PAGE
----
weavers, farm workers, and peasants, were all being exploited because of the
increased cheapness of their wool exports. The means by which these English
workers sought to change their oppression was to proclaim the benefits of
limiting the exportation of wool. Specifically, keeping their commodity within
the country for domestic stimulation. A primary source from 1677 accurately
dictates these benefits saying,

 

A limited exportation will be more for the
advantage of our own woollen-trade, and less for that beyond Sea, then the
hindring of it has been. For if strangers might come hither to buy the wool,
tho they bought greater quanities, yet should they pay dearer for it then they
do at present: and the dearer their commodities are, the dearer must they fell
their manufacture, consequently the more easily we may beat them out of their
trade.13

 

Through this
quote, it can be understood that limiting wool exports abroad will benefit
England more than the current trade revenues produce. By limiting exports of
wool, more manufacturers will have to go to England to purchase the wool. This
will then allow England to charge a desired price because there is no exchange
rate. Moreover, the quote emphasizes that the current exportation of their
cheap wool to manufacturers abroad is aiding these countries in growing
stronger economically. Limiting the trade of wool to these countries will slow
their industries and make them realize their dependency on England.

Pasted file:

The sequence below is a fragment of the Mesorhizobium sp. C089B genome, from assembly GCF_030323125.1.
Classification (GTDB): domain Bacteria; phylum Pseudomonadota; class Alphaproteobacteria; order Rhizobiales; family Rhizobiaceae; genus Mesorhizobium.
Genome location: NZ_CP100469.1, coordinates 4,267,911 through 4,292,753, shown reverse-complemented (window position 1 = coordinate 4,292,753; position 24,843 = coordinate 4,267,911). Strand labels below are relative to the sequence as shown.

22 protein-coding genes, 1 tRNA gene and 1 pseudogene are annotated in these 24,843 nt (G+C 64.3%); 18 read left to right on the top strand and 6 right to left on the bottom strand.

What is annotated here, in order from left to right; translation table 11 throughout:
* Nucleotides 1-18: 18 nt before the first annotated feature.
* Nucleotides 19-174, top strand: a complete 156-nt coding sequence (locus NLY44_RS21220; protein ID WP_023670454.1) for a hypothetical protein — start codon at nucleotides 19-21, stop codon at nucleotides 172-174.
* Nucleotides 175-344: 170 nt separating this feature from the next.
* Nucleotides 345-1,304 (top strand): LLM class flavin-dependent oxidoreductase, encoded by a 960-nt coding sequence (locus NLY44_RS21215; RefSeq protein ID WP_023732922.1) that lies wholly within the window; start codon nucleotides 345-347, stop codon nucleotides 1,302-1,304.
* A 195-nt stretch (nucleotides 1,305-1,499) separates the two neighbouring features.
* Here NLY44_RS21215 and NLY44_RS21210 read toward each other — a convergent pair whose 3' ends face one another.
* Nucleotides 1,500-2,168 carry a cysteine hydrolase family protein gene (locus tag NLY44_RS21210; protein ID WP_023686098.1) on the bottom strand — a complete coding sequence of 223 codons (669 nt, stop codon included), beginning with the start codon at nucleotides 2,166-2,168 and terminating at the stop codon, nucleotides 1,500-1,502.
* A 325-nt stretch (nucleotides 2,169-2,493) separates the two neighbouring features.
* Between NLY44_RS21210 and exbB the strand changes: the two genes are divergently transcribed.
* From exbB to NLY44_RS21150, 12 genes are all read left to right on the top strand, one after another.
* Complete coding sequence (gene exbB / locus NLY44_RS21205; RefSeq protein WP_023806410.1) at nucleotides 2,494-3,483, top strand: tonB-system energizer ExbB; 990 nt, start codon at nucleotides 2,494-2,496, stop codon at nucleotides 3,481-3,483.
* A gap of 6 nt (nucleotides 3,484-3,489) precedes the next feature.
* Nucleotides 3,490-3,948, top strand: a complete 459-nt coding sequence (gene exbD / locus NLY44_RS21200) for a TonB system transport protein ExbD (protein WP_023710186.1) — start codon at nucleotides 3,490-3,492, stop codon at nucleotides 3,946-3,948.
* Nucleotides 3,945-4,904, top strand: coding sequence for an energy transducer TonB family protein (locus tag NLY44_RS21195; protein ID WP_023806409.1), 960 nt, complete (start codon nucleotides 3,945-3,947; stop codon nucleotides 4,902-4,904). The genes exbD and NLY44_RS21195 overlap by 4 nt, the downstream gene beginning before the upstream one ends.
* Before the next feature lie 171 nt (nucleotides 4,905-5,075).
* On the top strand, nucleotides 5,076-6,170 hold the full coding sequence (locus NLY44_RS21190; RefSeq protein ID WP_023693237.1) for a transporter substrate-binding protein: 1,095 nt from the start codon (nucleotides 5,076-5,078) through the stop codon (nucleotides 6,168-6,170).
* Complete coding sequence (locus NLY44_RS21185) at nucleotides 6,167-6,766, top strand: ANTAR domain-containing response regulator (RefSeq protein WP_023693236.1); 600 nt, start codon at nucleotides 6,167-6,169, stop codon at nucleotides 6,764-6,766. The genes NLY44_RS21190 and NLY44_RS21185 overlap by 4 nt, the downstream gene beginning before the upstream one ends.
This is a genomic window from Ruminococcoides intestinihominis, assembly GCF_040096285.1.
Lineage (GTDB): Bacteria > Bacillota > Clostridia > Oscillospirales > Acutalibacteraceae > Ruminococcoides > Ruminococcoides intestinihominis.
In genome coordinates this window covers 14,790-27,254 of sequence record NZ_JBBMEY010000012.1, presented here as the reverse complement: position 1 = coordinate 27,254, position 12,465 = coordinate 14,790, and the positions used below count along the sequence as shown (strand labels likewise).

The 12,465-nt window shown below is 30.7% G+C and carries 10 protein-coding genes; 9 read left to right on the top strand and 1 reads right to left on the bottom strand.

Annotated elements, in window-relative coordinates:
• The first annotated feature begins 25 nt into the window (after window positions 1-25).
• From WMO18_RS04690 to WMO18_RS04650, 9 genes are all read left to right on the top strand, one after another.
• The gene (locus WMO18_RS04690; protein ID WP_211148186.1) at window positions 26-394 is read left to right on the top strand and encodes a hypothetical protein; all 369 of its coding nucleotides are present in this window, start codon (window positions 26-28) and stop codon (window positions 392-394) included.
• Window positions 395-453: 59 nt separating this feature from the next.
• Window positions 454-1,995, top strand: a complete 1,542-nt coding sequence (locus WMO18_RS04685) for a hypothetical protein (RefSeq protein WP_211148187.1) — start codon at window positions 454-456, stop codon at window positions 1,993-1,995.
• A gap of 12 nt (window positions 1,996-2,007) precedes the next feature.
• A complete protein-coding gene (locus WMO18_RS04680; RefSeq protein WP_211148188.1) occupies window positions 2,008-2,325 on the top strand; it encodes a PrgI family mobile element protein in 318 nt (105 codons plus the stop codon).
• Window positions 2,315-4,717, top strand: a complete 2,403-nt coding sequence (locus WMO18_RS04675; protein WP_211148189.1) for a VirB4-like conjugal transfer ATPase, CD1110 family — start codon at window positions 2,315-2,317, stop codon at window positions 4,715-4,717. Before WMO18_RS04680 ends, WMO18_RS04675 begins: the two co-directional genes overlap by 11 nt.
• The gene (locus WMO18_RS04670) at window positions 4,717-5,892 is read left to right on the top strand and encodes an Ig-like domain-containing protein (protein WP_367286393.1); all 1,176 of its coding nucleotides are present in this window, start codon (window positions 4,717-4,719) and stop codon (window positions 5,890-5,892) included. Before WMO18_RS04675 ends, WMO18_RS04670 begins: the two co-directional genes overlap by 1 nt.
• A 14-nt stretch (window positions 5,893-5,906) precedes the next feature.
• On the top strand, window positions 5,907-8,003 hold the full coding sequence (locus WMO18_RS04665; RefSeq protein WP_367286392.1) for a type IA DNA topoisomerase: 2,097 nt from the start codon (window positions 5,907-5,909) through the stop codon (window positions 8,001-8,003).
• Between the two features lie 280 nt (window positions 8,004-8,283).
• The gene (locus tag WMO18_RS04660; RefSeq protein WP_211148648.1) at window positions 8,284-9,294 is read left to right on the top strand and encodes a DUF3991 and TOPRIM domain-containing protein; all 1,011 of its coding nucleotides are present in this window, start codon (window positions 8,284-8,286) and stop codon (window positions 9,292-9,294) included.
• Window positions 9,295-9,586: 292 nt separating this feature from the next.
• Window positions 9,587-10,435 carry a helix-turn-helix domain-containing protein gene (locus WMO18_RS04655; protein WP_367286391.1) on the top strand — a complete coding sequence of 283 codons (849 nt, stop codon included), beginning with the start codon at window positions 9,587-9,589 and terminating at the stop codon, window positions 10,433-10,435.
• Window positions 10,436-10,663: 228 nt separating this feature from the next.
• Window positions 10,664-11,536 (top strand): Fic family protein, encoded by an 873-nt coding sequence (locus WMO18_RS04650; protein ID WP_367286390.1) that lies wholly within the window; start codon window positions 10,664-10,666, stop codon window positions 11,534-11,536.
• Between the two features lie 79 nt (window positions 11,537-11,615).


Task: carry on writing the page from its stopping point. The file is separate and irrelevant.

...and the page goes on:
By
the turn of the Seventeenth century, the commodity of raw wool and its trade
had been modernized. Although wool had been used to make clothes in earlier
centuries, the modernization of manufacturing techniques transformed the use of
raw wool into the making of clothes by weaving woolen fabrics and cloth. The
eighteenth century was characterized by a drop in the foreign aggregate demand
for wool. Increased technology and manufacturing abroad allowed some countries,
such as Italy, to enter in trade as a producer of wool.14
More competition in the industry supported the peasant and lower-class workers
disapproval and discontent over England’s exporting of wool. A primary source
survey from 1702 provides a concrete example of the workers argument. This
survey displays numerical data of the differences in revenue from wool by
exporting and producing domestically. Specifically this source states:  

 

“Now, according to this computation of 63
people employed for a week by the working of one Pack of Wool into cloth,